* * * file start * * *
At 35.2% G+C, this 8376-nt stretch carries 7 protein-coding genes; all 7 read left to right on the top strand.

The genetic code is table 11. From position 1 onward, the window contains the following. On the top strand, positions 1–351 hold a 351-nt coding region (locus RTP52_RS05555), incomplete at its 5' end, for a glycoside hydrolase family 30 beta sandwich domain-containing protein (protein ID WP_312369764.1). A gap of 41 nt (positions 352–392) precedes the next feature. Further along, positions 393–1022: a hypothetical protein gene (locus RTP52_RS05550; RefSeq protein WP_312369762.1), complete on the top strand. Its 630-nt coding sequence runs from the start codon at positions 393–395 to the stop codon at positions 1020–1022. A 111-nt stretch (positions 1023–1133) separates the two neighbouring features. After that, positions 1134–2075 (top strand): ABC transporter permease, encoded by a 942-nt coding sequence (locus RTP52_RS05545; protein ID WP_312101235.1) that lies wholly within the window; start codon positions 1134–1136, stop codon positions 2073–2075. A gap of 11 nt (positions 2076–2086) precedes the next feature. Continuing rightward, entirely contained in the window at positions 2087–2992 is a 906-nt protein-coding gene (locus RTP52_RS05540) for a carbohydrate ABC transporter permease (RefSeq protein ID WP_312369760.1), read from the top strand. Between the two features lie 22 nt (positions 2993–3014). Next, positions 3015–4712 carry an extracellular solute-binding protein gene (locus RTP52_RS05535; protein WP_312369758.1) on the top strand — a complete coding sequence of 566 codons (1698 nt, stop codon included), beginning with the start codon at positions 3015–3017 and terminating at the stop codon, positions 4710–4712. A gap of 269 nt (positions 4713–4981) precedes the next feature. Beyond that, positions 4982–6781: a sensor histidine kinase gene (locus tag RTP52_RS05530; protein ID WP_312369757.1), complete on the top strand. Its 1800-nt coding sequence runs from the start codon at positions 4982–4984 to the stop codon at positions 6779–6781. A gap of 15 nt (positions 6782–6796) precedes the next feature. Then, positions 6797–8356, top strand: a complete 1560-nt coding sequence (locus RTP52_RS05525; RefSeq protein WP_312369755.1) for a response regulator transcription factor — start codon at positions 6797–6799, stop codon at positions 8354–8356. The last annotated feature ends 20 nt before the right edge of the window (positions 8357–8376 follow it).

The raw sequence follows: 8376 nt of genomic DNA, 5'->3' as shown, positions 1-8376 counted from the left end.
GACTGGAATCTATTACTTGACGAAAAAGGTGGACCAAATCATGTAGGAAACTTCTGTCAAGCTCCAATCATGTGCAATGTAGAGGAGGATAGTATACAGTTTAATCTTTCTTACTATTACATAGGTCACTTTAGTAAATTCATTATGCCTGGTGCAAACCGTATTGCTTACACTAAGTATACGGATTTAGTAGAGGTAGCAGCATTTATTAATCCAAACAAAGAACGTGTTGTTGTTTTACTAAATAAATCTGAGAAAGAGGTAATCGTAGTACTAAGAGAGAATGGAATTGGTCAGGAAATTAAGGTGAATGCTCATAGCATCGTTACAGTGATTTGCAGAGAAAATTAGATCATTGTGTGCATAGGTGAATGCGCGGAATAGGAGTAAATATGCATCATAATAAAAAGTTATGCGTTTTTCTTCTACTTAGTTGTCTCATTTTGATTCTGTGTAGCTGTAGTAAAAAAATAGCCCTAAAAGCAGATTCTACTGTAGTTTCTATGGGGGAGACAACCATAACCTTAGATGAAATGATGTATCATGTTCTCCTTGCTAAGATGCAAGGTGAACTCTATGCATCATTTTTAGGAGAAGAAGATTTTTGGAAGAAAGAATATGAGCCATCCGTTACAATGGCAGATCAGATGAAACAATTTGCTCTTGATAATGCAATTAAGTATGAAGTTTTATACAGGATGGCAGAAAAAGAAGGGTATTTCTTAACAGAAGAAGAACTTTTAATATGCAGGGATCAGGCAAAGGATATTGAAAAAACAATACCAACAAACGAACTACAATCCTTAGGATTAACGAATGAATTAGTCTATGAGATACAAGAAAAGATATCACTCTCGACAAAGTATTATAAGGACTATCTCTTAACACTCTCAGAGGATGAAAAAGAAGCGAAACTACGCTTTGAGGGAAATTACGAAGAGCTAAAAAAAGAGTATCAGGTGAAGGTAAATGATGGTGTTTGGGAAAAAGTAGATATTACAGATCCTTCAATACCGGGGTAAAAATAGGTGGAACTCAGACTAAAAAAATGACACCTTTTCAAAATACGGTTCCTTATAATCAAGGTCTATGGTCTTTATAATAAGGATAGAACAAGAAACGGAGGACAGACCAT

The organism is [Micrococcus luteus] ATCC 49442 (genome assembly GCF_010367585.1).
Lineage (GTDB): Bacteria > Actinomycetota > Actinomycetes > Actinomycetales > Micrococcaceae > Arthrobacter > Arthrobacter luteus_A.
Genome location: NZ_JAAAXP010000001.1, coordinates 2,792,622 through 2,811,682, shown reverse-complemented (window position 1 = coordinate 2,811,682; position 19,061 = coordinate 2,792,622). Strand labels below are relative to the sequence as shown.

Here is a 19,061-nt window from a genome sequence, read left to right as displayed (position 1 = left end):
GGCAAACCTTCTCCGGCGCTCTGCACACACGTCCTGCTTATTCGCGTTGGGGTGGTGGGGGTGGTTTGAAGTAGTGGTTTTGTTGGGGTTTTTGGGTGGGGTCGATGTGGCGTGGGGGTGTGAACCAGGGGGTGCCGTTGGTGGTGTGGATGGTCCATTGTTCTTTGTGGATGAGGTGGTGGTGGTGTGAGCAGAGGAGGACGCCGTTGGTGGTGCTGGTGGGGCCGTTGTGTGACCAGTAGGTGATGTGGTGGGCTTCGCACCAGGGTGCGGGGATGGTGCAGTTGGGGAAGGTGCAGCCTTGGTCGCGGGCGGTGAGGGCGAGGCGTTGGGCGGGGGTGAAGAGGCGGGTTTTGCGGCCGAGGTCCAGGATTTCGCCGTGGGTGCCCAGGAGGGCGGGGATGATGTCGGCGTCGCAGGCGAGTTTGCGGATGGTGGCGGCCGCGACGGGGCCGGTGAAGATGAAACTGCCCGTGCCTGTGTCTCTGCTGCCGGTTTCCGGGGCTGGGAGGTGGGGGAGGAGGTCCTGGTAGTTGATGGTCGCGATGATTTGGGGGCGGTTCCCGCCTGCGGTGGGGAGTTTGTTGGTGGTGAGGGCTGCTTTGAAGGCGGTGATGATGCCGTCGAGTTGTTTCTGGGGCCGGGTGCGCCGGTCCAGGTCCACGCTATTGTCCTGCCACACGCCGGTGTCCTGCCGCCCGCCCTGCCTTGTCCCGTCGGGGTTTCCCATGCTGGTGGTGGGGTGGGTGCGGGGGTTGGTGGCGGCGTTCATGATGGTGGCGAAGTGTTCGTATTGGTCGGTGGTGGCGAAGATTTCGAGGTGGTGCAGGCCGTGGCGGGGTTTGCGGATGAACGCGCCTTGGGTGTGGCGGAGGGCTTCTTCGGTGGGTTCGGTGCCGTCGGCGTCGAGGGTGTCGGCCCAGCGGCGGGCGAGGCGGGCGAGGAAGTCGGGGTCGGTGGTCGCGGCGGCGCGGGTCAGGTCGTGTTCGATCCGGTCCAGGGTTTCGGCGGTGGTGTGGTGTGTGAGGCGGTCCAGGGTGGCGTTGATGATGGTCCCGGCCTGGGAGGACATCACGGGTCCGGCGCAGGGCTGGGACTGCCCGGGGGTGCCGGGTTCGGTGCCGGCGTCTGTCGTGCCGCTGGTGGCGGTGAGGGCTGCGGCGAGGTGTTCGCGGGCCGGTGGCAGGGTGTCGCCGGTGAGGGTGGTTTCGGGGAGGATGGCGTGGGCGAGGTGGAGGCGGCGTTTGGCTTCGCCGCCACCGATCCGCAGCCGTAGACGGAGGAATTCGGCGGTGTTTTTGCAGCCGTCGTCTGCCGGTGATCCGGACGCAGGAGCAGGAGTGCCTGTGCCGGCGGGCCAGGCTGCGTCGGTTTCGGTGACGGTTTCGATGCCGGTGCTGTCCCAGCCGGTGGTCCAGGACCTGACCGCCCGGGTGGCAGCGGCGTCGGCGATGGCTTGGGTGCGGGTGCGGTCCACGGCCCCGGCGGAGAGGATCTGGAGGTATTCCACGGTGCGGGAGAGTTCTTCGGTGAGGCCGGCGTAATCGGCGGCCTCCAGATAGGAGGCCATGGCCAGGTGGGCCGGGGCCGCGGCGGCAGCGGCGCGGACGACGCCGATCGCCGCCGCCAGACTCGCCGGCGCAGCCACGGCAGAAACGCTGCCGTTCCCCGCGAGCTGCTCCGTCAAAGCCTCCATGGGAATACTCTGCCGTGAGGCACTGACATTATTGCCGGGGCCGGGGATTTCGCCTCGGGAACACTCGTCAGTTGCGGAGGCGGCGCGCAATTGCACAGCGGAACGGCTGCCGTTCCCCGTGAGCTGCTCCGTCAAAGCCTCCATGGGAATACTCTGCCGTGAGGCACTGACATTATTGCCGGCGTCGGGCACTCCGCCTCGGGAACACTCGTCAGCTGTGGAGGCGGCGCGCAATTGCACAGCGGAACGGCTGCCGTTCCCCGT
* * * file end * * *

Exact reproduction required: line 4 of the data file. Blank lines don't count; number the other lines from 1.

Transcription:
GACTGGAATCTATTACTTGACGAAAAAGGTGGACCAAATCATGTAGGAAACTTCTGTCAAGCTCCAATCATGTGCAATGTAGAGGAGGATAGTATACAGTTTAATCTTTCTTACTATTACATAGGTCACTTTAGTAAATTCATTATGCCTGGTGCAAACCGTATTGCTTACACTAAGTATACGGATTTAGTAGAGGTAGCAGCATTTATTAATCCAAACAAAGAACGTGTTGTTGTTTTACTAAATAAATCTGAGAAAGAGGTAATCGTAGTACTAAGAGAGAATGGAATTGGTCAGGAAATTAAGGTGAATGCTCATAGCATCGTTACAGTGATTTGCAGAGAAAATTAGATCATTGTGTGCATAGGTGAATGCGCGGAATAGGAGTAAATATGCATCATAATAAAAAGTTATGCGTTTTTCTTCTACTTAGTTGTCTCATTTTGATTCTGTGTAGCTGTAGTAAAAAAATAGCCCTAAAAGCAGATTCTACTGTAGTTTCTATGGGGGAGACAACCATAACCTTAGATGAAATGATGTATCATGTTCTCCTTGCTAAGATGCAAGGTGAACTCTATGCATCATTTTTAGGAGAAGAAGATTTTTGGAAGAAAGAATATGAGCCATCCGTTACAATGGCAGATCAGATGAAACAATTTGCTCTTGATAATGCAATTAAGTATGAAGTTTTATACAGGATGGCAGAAAAAGAAGGGTATTTCTTAACAGAAGAAGAACTTTTAATATGCAGGGATCAGGCAAAGGATATTGAAAAAACAATACCAACAAACGAACTACAATCCTTAGGATTAACGAATGAATTAGTCTATGAGATACAAGAAAAGATATCACTCTCGACAAAGTATTATAAGGACTATCTCTTAACACTCTCAGAGGATGAAAAAGAAGCGAAACTACGCTTTGAGGGAAATTACGAAGAGCTAAAAAAAGAGTATCAGGTGAAGGTAAATGATGGTGTTTGGGAAAAAGTAGATATTACAGATCCTTCAATACCGGGGTAAAAATAGGTGGAACTCAGACTAAAAAAATGACACCTTTTCAAAATACGGTTCCTTATAATCAAGGTCTATGGTCTTTATAATAAGGATAGAACAAGAAACGGAGGACAGACCAT